The new grading system at Cheat may not be the best answer, but it has to be better than the A, B, C system. At the very least it is an attempt to get better.

    • Courtney Hetrick

      However my child is working harder and gets the lowest AS so again what will make him want to continue working harder if the students with easier work get the same evaluation?

    • LYNN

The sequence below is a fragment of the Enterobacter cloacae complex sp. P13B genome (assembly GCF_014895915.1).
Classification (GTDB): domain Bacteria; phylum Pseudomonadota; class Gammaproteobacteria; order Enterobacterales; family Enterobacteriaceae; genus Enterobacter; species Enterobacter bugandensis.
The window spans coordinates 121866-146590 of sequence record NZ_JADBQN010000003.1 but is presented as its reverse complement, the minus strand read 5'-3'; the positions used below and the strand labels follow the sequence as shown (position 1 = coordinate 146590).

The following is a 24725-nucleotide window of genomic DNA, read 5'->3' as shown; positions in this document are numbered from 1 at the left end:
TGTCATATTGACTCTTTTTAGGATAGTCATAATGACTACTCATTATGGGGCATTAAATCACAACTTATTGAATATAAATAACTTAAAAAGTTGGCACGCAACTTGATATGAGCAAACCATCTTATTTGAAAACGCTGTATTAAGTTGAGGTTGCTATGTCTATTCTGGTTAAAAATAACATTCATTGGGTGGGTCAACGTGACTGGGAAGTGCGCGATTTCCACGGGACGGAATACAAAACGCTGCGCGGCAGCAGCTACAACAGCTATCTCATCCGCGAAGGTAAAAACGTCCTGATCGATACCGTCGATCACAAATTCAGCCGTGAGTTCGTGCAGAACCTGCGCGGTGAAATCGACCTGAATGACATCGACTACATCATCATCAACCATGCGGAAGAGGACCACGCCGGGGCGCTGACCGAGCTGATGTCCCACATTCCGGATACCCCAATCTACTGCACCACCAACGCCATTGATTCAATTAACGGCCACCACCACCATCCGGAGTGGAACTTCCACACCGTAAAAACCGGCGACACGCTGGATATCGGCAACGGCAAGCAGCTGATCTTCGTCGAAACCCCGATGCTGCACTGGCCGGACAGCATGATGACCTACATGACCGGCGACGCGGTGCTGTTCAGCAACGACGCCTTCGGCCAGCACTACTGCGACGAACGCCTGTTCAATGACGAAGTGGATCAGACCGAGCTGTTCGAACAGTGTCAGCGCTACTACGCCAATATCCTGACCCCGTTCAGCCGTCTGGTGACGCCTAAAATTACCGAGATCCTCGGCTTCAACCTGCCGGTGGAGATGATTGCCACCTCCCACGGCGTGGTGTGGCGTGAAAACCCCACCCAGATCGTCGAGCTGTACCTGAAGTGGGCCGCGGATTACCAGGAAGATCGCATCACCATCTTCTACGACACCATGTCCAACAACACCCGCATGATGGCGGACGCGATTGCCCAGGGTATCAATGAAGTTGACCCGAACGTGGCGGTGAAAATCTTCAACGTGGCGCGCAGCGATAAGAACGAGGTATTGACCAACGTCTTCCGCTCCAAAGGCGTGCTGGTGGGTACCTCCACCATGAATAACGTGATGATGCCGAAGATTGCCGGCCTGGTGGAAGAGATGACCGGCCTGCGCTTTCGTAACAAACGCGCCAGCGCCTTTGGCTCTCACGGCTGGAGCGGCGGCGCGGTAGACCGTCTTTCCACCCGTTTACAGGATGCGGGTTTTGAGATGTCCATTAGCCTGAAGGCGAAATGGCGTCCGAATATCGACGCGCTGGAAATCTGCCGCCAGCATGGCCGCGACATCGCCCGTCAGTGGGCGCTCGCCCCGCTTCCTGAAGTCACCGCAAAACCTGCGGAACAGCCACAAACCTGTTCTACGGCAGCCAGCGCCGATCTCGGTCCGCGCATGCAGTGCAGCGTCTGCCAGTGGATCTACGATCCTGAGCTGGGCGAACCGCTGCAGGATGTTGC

I assure you that my oldest daughter who obsessively works to complete every assignment to the absolute best of her ability (3 100s, 2 99s, and 2 97s on her last report card) is NOT getting those grades “through no effort of her own.” I taught AT THE LEVEL OF THESE STUDENTS AT CLE and while some kids easily master the material with or without any instruction, there are a good deal of them that are rewarded by good grades because the LISTEN AND APPLY THEMSELVES both in and out of class. There are also kids that work hard and struggle, but the whole point of the report card is to report PROGRESS not EFFORT. That is what the CONDUCT portion of the report card is for! I have 4 kids of my own who fit at every end of the spectrum you are speaking of Joseph Martinelli. NOT every kid that gets all A’s is doing so with ease. 2 of mine work VERY HARD at it, the other 2 not so much, and guess what, their grades reflect that! 3 of my kids can easily perform 90 percentile or better with no effort. One of them is not satisfied with being ONE of the best, she strives to be THE best. For the 4th, nothing comes easily and she WORKS HARD for every A that she gets. She performs near the top because of her extra effort. My other 2 kids skate by easily with very little effort, but they are NOT receiving top grades. They do well, but not the best. I can assure you those 2 would have NO MOTIVATION whatsoever with the “standards” on the current report card at CLE. If 70% and 95% yield the same result, who would? I think even my super driven oldest might lighten up with these standards!